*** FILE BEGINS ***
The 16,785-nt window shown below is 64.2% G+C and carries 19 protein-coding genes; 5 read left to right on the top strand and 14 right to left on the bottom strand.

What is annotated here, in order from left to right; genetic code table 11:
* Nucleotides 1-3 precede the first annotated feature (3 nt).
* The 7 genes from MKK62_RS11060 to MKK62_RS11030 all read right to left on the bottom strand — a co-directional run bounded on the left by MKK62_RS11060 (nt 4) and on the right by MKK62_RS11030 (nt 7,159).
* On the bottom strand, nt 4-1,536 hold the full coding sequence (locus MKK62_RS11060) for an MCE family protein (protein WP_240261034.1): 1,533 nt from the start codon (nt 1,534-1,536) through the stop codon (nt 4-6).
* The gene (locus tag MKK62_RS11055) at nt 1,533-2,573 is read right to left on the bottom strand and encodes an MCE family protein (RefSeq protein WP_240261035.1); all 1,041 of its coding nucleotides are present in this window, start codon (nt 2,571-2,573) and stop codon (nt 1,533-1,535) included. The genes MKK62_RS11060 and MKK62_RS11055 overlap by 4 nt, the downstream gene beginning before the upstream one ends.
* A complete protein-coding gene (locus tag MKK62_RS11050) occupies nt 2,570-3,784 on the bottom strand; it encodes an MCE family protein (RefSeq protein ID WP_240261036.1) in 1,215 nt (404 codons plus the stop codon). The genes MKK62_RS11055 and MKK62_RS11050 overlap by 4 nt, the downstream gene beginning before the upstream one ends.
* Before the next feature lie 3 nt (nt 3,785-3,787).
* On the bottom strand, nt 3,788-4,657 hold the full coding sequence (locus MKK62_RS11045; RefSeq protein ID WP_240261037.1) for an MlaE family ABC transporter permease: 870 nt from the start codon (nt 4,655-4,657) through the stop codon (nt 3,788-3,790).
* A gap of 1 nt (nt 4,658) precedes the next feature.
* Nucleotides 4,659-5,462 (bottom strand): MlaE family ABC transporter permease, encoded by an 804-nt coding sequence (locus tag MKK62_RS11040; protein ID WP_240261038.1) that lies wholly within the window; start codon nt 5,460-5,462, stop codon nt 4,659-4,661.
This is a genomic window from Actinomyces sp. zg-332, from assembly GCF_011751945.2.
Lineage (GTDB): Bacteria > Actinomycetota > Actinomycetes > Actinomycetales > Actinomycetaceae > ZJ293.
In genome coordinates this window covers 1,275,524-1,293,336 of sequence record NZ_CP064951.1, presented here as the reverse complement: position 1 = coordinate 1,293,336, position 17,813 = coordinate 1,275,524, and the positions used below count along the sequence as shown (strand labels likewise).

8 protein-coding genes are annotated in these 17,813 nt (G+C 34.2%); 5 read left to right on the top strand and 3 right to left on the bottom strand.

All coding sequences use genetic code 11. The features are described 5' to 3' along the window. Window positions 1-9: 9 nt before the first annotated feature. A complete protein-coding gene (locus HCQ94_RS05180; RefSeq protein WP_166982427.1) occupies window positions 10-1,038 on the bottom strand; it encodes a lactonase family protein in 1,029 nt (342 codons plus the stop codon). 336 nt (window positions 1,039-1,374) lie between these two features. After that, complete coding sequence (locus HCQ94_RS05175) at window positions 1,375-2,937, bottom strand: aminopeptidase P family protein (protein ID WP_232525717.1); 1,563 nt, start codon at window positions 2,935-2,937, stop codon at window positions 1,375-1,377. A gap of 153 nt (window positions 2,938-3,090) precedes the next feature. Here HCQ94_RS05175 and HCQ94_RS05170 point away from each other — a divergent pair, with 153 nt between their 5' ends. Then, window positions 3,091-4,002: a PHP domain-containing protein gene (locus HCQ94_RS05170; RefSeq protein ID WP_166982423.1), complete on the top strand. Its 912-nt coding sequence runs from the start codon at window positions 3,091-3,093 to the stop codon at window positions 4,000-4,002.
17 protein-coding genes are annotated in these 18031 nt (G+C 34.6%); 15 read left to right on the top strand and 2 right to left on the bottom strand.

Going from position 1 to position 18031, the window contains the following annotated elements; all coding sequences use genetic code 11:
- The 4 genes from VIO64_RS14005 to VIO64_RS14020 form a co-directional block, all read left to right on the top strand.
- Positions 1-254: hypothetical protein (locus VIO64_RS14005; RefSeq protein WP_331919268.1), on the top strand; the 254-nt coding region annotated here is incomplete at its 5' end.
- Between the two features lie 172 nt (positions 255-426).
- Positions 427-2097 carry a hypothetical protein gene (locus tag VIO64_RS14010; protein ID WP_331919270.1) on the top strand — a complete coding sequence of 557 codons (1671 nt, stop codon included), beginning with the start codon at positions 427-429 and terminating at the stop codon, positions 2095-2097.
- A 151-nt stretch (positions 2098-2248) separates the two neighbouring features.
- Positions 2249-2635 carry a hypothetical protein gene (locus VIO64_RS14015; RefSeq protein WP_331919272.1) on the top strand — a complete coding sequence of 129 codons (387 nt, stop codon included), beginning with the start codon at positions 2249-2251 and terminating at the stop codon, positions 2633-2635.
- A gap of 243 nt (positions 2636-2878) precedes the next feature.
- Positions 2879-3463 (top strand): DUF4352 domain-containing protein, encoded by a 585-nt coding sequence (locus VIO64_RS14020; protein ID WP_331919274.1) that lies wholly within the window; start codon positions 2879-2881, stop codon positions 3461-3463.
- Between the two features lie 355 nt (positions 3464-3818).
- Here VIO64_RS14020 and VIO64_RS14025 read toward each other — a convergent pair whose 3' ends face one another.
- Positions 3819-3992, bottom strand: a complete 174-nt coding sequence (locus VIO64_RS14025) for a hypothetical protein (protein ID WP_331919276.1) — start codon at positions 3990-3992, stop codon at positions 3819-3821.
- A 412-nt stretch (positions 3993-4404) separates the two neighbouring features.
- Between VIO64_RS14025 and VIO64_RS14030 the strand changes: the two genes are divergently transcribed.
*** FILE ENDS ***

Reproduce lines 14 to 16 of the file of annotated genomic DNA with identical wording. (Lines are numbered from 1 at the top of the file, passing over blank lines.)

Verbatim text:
In genome coordinates this window covers 1,275,524-1,293,336 of sequence record NZ_CP064951.1, presented here as the reverse complement: position 1 = coordinate 1,293,336, position 17,813 = coordinate 1,275,524, and the positions used below count along the sequence as shown (strand labels likewise).

8 protein-coding genes are annotated in these 17,813 nt (G+C 34.2%); 5 read left to right on the top strand and 3 right to left on the bottom strand.

All coding sequences use genetic code 11. The features are described 5' to 3' along the window. Window positions 1-9: 9 nt before the first annotated feature. A complete protein-coding gene (locus HCQ94_RS05180; RefSeq protein WP_166982427.1) occupies window positions 10-1,038 on the bottom strand; it encodes a lactonase family protein in 1,029 nt (342 codons plus the stop codon). 336 nt (window positions 1,039-1,374) lie between these two features. After that, complete coding sequence (locus HCQ94_RS05175) at window positions 1,375-2,937, bottom strand: aminopeptidase P family protein (protein ID WP_232525717.1); 1,563 nt, start codon at window positions 2,935-2,937, stop codon at window positions 1,375-1,377. A gap of 153 nt (window positions 2,938-3,090) precedes the next feature. Here HCQ94_RS05175 and HCQ94_RS05170 point away from each other — a divergent pair, with 153 nt between their 5' ends. Then, window positions 3,091-4,002: a PHP domain-containing protein gene (locus HCQ94_RS05170; RefSeq protein ID WP_166982423.1), complete on the top strand. Its 912-nt coding sequence runs from the start codon at window positions 3,091-3,093 to the stop codon at window positions 4,000-4,002.